New Test Shows Teens Not So Tech-Savvy
Conventional wisdom pegs today's teens as a digital generation completely fluent with information technology. New research from Educational Testing Service (ETS) demonstrates that teens' literacy in information and communication technology, or ICT, falls far short of what they need to succeed in college and the job market.
Teens' skills are sharp when it comes to using technology for entertainment, like downloading music or instant messaging their friends. But their abilities to access, manage, evaluate and communicate information are generally weak.
ETS developed an ICT literacy assessment and tested more than 6,300 students last fall. Only 52 percent of them correctly judged the objectivity of a Web site, and only 40 percent used multiple search terms to narrow an online search.
Districts can use the ICT assessment to identify problems in their students and gather data to establish a plan for student remediation, says Mary Ann Zaborowski, ETS executive director of product management. For example, an instructor can focus on Internet search skills if students were found to be weak in that area. Both ICT literacy and critical thinking are assessed, which are critical to student success in higher education. "If administrators aren't thinking about these skills, it's time to put them on the radar," says Zaborowski. www.ets.org/ictliteracy
Solving History Mysteries
Curious about what happened in history on a certain date? Network for Instructional TV's (NITV) Dates That Matter is a free, online tool that explores historical events from ancient history to the 1990s. Each day, the site features an event and poses a series of questions to spur discussion and build understanding. Music and visual cues add suspense and appeal for students with various learning styles. Dates that matter help upper elementary to high school students understand historical events in context, says Candace Shively, director of K12 initiatives.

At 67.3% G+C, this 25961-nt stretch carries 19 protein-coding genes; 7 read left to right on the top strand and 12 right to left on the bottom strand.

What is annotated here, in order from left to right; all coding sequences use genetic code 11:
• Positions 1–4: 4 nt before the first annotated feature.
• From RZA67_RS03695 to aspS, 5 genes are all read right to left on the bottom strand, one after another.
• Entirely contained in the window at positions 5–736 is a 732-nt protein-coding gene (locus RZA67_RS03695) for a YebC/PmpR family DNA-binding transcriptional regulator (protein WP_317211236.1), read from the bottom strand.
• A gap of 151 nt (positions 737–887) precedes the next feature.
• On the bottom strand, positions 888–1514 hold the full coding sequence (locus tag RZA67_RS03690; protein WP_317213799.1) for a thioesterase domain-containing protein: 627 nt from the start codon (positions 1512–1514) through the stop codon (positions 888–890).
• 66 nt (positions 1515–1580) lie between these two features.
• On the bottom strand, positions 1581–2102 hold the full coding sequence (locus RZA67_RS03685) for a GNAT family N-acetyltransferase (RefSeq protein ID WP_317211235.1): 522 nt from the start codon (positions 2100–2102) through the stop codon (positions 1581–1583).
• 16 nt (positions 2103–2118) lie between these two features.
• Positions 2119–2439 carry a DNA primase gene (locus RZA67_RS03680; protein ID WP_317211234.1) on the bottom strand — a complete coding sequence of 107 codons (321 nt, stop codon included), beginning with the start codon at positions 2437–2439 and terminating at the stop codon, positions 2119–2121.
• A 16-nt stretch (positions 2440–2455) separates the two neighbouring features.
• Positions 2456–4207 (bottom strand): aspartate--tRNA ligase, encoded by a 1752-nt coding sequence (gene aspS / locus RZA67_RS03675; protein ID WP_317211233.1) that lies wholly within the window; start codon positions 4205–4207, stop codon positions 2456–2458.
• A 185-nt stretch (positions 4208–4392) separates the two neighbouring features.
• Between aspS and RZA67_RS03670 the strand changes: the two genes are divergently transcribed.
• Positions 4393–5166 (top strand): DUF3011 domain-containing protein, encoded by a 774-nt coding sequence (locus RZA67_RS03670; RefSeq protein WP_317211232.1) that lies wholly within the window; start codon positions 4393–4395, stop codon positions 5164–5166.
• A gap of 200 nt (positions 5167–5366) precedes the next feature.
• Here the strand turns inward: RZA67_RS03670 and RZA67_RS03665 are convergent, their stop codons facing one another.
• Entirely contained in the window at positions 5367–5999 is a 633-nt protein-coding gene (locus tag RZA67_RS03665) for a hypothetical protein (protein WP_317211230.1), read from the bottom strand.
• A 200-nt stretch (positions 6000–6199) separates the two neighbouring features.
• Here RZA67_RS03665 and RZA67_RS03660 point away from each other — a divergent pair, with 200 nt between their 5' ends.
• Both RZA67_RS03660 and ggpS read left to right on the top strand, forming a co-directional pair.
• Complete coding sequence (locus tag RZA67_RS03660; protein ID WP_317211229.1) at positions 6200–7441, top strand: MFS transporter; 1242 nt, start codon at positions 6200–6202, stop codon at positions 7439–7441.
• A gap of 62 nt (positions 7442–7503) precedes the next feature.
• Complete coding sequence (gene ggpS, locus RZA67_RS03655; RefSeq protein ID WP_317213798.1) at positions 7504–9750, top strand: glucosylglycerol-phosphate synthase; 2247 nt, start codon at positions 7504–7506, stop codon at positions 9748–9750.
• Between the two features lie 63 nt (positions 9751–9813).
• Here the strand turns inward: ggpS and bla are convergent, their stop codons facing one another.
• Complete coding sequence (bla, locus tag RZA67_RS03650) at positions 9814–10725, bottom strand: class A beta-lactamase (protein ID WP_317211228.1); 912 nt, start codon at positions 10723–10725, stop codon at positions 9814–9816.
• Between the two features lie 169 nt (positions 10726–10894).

Teachers can use the projector and whiteboard-ready resource for history mini-lessons, explore links and support materials for complete lessons, and build background knowledge to prepare students for standardized tests.
NSTA and NOAA Take Teachers Online and Underwater
High school educators aiming to ramp up their coral reef lesson plans have a new resource at their fingertips. The National Science Teachers Association (NSTA) and the National Oceanic and Atmospheric Administration (NOAA) have partnered to produce the Coral Ecosystem SciGuides.
As part of NSTA's SciGuides offerings, the Web-based guide is designed to help teachers use the Internet in the classroom. The Coral Ecosystem SciGuides provides one-stop shopping for lesson planning, says NOAA Education Specialist Bruce Moravchik.